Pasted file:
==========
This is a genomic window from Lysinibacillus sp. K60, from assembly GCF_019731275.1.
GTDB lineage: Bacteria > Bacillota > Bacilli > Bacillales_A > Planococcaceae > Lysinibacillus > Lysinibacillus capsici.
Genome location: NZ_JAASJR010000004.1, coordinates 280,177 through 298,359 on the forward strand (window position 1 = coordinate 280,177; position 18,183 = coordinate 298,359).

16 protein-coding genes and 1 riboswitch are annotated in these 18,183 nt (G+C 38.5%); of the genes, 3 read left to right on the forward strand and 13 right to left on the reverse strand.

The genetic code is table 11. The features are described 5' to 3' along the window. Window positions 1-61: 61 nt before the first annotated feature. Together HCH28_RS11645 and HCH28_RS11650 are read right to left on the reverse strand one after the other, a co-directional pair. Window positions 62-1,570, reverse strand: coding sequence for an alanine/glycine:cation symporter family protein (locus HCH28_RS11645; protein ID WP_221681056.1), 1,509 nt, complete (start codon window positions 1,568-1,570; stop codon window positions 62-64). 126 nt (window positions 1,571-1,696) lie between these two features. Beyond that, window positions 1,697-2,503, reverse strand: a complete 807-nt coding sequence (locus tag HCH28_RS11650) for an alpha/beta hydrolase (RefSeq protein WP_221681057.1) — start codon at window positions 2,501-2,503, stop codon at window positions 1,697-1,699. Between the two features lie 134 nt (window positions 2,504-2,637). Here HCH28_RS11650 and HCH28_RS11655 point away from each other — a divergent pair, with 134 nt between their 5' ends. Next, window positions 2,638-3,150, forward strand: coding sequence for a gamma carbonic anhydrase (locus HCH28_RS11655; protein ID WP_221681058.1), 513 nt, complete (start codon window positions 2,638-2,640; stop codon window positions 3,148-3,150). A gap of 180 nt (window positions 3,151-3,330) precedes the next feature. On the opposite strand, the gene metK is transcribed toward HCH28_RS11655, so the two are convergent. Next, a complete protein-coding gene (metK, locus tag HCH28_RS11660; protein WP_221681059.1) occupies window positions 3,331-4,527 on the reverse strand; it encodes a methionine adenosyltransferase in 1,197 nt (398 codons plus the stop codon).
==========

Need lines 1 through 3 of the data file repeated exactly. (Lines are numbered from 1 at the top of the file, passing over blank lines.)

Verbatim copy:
This is a genomic window from Lysinibacillus sp. K60, from assembly GCF_019731275.1.
GTDB lineage: Bacteria > Bacillota > Bacilli > Bacillales_A > Planococcaceae > Lysinibacillus > Lysinibacillus capsici.
Genome location: NZ_JAASJR010000004.1, coordinates 280,177 through 298,359 on the forward strand (window position 1 = coordinate 280,177; position 18,183 = coordinate 298,359).